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Some things you take with a grain of salt, both figuratively and literally. But how about a grain of glass? Some consumers who take generic Lipitor made by Indian drugmaker Ranbaxy Pharmaceuticals could be doing just that.
Ranbaxy announced last week that it was recalling certain batches of atorvastatin calcium, the generic version of cholesterol drug Lipitor. These batches could contain small particles of glass less than 1 mm in size, according to the company.
This is clearly bad news for Ranbaxy and even worse news for consumers affected by the recall. Are there any winners? Probably. Let's look at the possible beneficiaries from this bad news.
Recalls like the one just announced could cause additional fears about the safety of generics in general. If this happens, one winner at Ranbaxy's expense could be the company that launched Lipitor in the first place: Pfizer (NYSE: PFE ) .
Pfizer continues to offer brand-name Lipitor at a discount. Consumers concerned about the quality levels of generics could insist on the "real thing." Pfizer would stand to benefit from such an increased level of worry. There is also another way that Pfizer could make more money as a result of Ranbaxy's recall. The company partners with Watson Pharmaceuticals (NYSE: WPI ) on an "authorized" generic version of Lipitor. Watson could increase its revenue as patients who still need to take generics because of their insurance plan provisions use the company's generic drug rather than Ranbaxy's.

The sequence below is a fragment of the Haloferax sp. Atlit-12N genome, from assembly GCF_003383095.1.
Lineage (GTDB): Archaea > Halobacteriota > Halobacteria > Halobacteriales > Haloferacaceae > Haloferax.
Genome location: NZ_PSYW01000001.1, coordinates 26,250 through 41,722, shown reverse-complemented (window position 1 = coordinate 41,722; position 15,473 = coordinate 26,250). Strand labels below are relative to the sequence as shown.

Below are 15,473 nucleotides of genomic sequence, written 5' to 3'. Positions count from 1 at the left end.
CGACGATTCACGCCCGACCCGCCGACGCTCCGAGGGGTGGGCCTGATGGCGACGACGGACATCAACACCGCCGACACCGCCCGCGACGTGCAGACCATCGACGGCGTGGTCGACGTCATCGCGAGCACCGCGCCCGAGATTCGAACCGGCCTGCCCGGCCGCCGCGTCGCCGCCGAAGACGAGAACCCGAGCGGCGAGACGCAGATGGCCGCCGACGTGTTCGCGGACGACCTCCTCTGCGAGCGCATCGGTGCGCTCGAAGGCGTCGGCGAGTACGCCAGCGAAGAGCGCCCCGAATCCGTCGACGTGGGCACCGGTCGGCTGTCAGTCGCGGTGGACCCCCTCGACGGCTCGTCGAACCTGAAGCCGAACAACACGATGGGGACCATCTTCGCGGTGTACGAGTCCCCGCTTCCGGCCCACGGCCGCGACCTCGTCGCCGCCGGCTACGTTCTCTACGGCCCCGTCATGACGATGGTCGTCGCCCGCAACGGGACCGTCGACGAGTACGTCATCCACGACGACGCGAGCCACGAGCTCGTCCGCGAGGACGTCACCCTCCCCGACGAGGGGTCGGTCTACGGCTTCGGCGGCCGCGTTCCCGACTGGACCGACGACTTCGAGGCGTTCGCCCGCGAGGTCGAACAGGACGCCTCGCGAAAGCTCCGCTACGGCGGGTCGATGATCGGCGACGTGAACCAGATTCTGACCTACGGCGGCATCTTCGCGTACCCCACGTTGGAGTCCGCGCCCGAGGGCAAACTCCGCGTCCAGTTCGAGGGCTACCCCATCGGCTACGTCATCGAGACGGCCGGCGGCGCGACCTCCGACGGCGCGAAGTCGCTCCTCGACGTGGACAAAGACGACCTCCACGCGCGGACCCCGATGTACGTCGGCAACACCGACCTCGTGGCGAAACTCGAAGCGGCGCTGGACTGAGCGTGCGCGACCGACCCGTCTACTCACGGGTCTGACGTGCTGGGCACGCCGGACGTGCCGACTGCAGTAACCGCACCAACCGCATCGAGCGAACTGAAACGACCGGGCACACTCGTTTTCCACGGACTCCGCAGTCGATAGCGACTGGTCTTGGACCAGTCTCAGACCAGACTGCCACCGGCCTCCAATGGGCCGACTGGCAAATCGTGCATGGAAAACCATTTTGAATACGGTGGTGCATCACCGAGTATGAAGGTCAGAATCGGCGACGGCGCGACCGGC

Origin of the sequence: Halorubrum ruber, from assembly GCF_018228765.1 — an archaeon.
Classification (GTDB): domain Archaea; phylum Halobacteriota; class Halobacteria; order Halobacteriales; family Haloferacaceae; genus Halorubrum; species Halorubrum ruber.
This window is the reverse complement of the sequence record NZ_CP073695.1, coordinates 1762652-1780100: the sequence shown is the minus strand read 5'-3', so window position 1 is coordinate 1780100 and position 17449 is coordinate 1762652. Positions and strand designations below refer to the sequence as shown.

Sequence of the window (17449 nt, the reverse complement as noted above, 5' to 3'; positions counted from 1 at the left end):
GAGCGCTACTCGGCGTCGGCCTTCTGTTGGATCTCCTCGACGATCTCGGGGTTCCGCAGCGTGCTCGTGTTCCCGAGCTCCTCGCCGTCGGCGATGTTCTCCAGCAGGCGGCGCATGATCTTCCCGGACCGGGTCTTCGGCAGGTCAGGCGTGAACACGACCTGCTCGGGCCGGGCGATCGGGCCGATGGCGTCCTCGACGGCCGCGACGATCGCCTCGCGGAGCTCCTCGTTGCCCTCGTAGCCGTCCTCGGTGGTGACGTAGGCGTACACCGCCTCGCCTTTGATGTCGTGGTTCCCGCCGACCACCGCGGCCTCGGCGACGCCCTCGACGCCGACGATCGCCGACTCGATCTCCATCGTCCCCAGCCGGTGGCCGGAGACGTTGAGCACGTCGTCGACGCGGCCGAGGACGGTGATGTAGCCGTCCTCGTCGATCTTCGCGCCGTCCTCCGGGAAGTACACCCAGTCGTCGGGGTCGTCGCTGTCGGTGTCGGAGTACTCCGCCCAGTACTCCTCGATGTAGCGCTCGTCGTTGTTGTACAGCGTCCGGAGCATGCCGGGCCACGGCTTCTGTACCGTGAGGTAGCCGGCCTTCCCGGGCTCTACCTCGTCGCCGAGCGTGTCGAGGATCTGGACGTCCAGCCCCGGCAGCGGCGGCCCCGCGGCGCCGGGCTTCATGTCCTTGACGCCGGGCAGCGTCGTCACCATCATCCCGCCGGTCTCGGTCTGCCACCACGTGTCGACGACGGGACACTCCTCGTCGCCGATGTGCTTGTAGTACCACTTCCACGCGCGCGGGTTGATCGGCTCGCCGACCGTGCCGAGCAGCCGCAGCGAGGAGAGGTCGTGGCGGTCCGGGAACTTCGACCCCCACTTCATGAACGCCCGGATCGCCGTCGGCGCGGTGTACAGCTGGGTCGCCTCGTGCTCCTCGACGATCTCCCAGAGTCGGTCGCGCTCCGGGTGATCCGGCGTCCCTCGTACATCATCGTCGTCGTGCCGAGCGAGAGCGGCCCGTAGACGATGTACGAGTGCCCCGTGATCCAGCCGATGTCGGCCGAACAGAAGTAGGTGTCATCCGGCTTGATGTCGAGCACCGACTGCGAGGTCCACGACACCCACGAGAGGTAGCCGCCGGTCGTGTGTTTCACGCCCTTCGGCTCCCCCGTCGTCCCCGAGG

However, Pfizer would make even more money in that scenario. The New York Times reported last year that Watson must pay Pfizer around 70% of its profits for the generic version of Lipitor.
Another generic manufacturer, Mylan (Nasdaq: MYL ) , could also reap rewards from the recall. Mylan began selling its generic atorvastatin calcium drug in May.
One company that could be viewed as a loser in the ordeal is Israel-based Teva Pharmaceuticals (NYSE: TEVA ) . Teva shared profits with Ranbaxy for the first six months of sales of its generic version of Lipitor. However, the company opted out of making its own version. Had it decided otherwise, Teva could have been in a prime position to profit from Ranbaxy's woes.
Beyond the recall recoil
We really don't know what the long-term implications from the recall might be. Perhaps prescribers and patients will gravitate to other cholesterol drugs such as AstraZeneca's (NYSE: AZN ) Crestor. Some thought that the rise of generic versions of Lipitor would hurt Crestor sales. However, sales have held up well and could even get a bump from the Ranbaxy recall.
Pfizer could turn its short-term gains into sustained success if consumers choose to go with brand-name Lipitor or the company's authorized generic version. On the other hand, worries stemming from the recall could blow over quickly with the free-for-all battle resuming.
Ranbaxy loses to some extent no matter what happens, though. Consumers lose as well. But the biggest loser to me is the Food and Drug Administration. Every time something like this happens, the credibility of the agency comes into question -- for good reason. It knew of other problems with Ranbaxy several years ago but allowed the company to move forward with generic Lipitor.
The FDA simply needs to get its act together. Hopefully, it will. But I might be just looking at the shard of glass as half full.
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